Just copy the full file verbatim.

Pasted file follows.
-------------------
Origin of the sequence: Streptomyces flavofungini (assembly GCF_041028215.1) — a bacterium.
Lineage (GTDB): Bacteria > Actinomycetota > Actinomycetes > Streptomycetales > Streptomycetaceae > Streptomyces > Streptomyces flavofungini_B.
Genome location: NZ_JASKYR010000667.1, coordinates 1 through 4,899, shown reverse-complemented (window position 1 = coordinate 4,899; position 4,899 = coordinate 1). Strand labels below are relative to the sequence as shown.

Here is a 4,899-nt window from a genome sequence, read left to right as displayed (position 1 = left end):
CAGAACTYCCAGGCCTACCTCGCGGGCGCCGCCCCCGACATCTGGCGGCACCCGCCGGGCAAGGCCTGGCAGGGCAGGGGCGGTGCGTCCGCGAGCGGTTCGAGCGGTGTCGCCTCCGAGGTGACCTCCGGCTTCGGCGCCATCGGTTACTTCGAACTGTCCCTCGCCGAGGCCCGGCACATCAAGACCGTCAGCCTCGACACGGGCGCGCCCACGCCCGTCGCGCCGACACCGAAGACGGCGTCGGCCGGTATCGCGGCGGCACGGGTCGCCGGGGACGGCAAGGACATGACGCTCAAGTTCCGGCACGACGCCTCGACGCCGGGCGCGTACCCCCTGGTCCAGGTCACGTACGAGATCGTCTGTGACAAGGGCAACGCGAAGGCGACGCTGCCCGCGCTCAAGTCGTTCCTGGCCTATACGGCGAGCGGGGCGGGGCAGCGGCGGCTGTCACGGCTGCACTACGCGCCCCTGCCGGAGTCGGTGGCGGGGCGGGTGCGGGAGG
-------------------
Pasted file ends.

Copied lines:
Origin of the sequence: Streptomyces flavofungini (assembly GCF_041028215.1) — a bacterium.
Lineage (GTDB): Bacteria > Actinomycetota > Actinomycetes > Streptomycetales > Streptomycetaceae > Streptomyces > Streptomyces flavofungini_B.
Genome location: NZ_JASKYR010000667.1, coordinates 1 through 4,899, shown reverse-complemented (window position 1 = coordinate 4,899; position 4,899 = coordinate 1). Strand labels below are relative to the sequence as shown.

Here is a 4,899-nt window from a genome sequence, read left to right as displayed (position 1 = left end):
CAGAACTYCCAGGCCTACCTCGCGGGCGCCGCCCCCGACATCTGGCGGCACCCGCCGGGCAAGGCCTGGCAGGGCAGGGGCGGTGCGTCCGCGAGCGGTTCGAGCGGTGTCGCCTCCGAGGTGACCTCCGGCTTCGGCGCCATCGGTTACTTCGAACTGTCCCTCGCCGAGGCCCGGCACATCAAGACCGTCAGCCTCGACACGGGCGCGCCCACGCCCGTCGCGCCGACACCGAAGACGGCGTCGGCCGGTATCGCGGCGGCACGGGTCGCCGGGGACGGCAAGGACATGACGCTCAAGTTCCGGCACGACGCCTCGACGCCGGGCGCGTACCCCCTGGTCCAGGTCACGTACGAGATCGTCTGTGACAAGGGCAACGCGAAGGCGACGCTGCCCGCGCTCAAGTCGTTCCTGGCCTATACGGCGAGCGGGGCGGGGCAGCGGCGGCTGTCACGGCTGCACTACGCGCCCCTGCCGGAGTCGGTGGCGGGGCGGGTGCGGGAGG